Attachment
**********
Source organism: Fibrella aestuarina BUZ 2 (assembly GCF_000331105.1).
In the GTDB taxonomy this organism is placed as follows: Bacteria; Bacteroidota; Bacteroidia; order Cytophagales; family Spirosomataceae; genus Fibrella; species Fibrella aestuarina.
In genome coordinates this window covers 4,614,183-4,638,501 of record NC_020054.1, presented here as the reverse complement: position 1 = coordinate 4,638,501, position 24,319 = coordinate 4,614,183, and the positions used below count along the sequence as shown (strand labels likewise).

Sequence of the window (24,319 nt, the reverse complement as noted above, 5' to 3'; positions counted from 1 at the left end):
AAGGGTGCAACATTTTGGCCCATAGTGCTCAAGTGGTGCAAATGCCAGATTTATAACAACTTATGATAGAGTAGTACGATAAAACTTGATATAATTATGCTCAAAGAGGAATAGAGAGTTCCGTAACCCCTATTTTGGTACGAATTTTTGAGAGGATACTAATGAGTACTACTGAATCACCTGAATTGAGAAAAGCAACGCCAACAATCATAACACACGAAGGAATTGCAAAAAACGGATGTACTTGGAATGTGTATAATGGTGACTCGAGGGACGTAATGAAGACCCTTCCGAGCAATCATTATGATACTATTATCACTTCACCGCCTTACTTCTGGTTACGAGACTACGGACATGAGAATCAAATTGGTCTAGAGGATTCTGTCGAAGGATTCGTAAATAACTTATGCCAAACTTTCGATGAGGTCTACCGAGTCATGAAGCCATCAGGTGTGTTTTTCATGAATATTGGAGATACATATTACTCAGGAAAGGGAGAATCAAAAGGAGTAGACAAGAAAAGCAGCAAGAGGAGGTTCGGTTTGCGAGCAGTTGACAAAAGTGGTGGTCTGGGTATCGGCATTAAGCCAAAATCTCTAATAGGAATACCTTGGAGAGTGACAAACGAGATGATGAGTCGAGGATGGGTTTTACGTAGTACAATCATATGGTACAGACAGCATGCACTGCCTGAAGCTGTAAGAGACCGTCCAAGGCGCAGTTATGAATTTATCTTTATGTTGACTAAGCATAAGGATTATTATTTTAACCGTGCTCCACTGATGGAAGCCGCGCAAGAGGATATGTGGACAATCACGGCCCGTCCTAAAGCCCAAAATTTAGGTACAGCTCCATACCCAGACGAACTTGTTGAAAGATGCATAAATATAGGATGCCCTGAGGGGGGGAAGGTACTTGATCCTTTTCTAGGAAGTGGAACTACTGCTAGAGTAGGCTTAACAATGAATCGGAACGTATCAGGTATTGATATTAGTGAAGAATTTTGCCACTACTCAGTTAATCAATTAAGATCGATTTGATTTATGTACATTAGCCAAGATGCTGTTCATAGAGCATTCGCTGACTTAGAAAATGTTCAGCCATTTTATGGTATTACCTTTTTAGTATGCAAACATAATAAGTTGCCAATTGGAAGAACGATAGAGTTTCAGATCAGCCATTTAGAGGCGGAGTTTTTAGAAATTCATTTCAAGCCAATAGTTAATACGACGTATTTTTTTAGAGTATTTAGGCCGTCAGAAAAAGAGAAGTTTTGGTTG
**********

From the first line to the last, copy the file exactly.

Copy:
Source organism: Fibrella aestuarina BUZ 2 (assembly GCF_000331105.1).
In the GTDB taxonomy this organism is placed as follows: Bacteria; Bacteroidota; Bacteroidia; order Cytophagales; family Spirosomataceae; genus Fibrella; species Fibrella aestuarina.
In genome coordinates this window covers 4,614,183-4,638,501 of record NC_020054.1, presented here as the reverse complement: position 1 = coordinate 4,638,501, position 24,319 = coordinate 4,614,183, and the positions used below count along the sequence as shown (strand labels likewise).

Sequence of the window (24,319 nt, the reverse complement as noted above, 5' to 3'; positions counted from 1 at the left end):
AAGGGTGCAACATTTTGGCCCATAGTGCTCAAGTGGTGCAAATGCCAGATTTATAACAACTTATGATAGAGTAGTACGATAAAACTTGATATAATTATGCTCAAAGAGGAATAGAGAGTTCCGTAACCCCTATTTTGGTACGAATTTTTGAGAGGATACTAATGAGTACTACTGAATCACCTGAATTGAGAAAAGCAACGCCAACAATCATAACACACGAAGGAATTGCAAAAAACGGATGTACTTGGAATGTGTATAATGGTGACTCGAGGGACGTAATGAAGACCCTTCCGAGCAATCATTATGATACTATTATCACTTCACCGCCTTACTTCTGGTTACGAGACTACGGACATGAGAATCAAATTGGTCTAGAGGATTCTGTCGAAGGATTCGTAAATAACTTATGCCAAACTTTCGATGAGGTCTACCGAGTCATGAAGCCATCAGGTGTGTTTTTCATGAATATTGGAGATACATATTACTCAGGAAAGGGAGAATCAAAAGGAGTAGACAAGAAAAGCAGCAAGAGGAGGTTCGGTTTGCGAGCAGTTGACAAAAGTGGTGGTCTGGGTATCGGCATTAAGCCAAAATCTCTAATAGGAATACCTTGGAGAGTGACAAACGAGATGATGAGTCGAGGATGGGTTTTACGTAGTACAATCATATGGTACAGACAGCATGCACTGCCTGAAGCTGTAAGAGACCGTCCAAGGCGCAGTTATGAATTTATCTTTATGTTGACTAAGCATAAGGATTATTATTTTAACCGTGCTCCACTGATGGAAGCCGCGCAAGAGGATATGTGGACAATCACGGCCCGTCCTAAAGCCCAAAATTTAGGTACAGCTCCATACCCAGACGAACTTGTTGAAAGATGCATAAATATAGGATGCCCTGAGGGGGGGAAGGTACTTGATCCTTTTCTAGGAAGTGGAACTACTGCTAGAGTAGGCTTAACAATGAATCGGAACGTATCAGGTATTGATATTAGTGAAGAATTTTGCCACTACTCAGTTAATCAATTAAGATCGATTTGATTTATGTACATTAGCCAAGATGCTGTTCATAGAGCATTCGCTGACTTAGAAAATGTTCAGCCATTTTATGGTATTACCTTTTTAGTATGCAAACATAATAAGTTGCCAATTGGAAGAACGATAGAGTTTCAGATCAGCCATTTAGAGGCGGAGTTTTTAGAAATTCATTTCAAGCCAATAGTTAATACGACGTATTTTTTTAGAGTATTTAGGCCGTCAGAAAAAGAGAAGTTTTGGTTG